Climate

Latest news

A NIWA climate scientist has combined work and a sporting interest to benefit golfers throughout New Zealand.
NIWA climate scientists are redefining what’s normal when it comes to the weather.
A weather roller coaster is coming to town and country before the end of the month.
Preliminary analysis by NIWA climate scientists has shown that the recent Canterbury rainfall was so extreme in some inland places that it could be expected to happen only once every 200 years.

Our work

NIWA is leading a New Zealand partnership to map the South and West Pacific Ocean's seabed as part of a worldwide initiative to map the entire globe’s seafloor.
Clouds over the ocean, and how they trap or emit radiation from the sun, are partly influenced by the biology, biogeochemistry and physics of the surface ocean below.
NIWA’s research into forecasting weather systems aims to increase the resilience of New Zealand communities to weather-related hazards.
Our Future Climate New Zealand is an interactive website that lets you to look at projections for a number of climate variables for New Zealand between now and 2100.

Latest videos

Glacier melt: A Time Capsule

Since 2016 enough ice has melted from the South Island’s Brewster Glacier to meet the drinking water needs of all New Zealanders for three years.

Tropical Cyclone Outlook: November 2020-April 2021

The NIWA and MetService assessment of named tropical cyclone (TC) activity indicates 8 to 10 named TCs could occur in the Southwest Pacific basin between November 2020 and April 2021. This seasonal outlook is for normal to below normal activity in terms of overall named cyclone systems in the region. 

2019 New Zealand Climate Summary
NIWA climate scientist Nava Fedaeff presents the NIWA annual climate summary for New Zealand 2019.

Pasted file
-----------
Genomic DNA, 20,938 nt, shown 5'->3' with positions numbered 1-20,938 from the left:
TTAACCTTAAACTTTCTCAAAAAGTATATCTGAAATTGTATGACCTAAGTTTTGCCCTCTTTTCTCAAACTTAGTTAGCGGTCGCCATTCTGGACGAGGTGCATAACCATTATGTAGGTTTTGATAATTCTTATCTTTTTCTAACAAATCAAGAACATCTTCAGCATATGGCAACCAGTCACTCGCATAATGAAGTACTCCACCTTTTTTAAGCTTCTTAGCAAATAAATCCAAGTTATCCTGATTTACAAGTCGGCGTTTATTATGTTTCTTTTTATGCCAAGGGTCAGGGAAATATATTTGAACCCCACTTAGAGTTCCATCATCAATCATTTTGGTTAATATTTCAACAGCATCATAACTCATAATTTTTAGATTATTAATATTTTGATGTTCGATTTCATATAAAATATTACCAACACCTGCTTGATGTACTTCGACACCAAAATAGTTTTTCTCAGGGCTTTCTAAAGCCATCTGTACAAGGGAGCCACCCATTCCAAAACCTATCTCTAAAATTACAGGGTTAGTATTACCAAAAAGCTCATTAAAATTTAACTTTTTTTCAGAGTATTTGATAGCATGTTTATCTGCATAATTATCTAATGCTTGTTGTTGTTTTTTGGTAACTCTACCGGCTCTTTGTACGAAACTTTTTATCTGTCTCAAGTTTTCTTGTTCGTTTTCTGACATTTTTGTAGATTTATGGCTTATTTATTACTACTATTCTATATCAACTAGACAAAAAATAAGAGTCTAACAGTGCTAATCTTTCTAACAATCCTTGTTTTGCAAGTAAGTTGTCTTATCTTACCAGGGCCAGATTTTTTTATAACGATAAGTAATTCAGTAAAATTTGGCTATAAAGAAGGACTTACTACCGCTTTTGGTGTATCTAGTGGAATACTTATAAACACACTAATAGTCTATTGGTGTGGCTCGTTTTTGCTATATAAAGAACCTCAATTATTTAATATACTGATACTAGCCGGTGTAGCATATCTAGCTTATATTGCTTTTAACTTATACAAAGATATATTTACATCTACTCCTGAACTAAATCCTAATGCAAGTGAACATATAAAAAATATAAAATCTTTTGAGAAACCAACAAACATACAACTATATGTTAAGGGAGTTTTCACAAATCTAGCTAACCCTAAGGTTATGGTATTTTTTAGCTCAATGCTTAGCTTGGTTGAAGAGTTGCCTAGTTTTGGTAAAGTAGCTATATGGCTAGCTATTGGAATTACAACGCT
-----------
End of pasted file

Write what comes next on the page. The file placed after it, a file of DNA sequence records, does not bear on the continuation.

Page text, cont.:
NIWA provides a free climate information e-newsletter. Sign up to receive our 3 month outlooks, global climate perspective and climate summary.

Northern New Zealand
Kaitaia, Whangarei, Auckland, Tauranga

This is a sub-tropical climate zone, with warm humid summers and mild winters. Typical summer daytime maximum air temperatures range from 22°C to 26°C, but seldom exceed 30°C. Winter daytime maximum air temperatures range from 12°C to 17°C. Annual sunshine hours average about 2000 in many areas. Tauranga is much sunnier with at least 2200 hours. SW winds prevail for much of the year. Sea breezes often occur on warm summer days. Winter usually has more rain and is the most unsettled time of year.

Find information about New Zealand's temperature record and climate change in our information and resources section.
Hottest, coldest, wettest, driest, sunniest, windiest...find out here which places hold the record for climate extremes in New Zealand
Use our climate data to devise mathematics-orientated exercises for secondary school students. We also provide an overview of New Zealand climate data for use in school projects.

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Key contacts

Principal Scientist - Atmosphere and Climate
Principal Scientist - Climate

All staff working on this subject

Emeritus Researcher – Atmospheric Radiation
Principal Scientist - Carbon Chemistry and Modelling
Principal Scientist - Atmosphere and Climate
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Principal Scientist - Research Software Engineering
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Coastal and Estuarine Physical Processes Scientist
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Marine Physics Modeller
Principal Scientist - Marine Physics
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Physical Oceanographer
Chief Scientist - Climate, Atmosphere and Hazards
Atmospheric Scientist
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Environmental Monitoring Technician
Environmental Monitoring Technician
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Atmospheric Technician
Manager - Climate, Atmosphere & Hazards
Maori Organisational Development Manager
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Principal Technician - Climate and Risk Applications Developer
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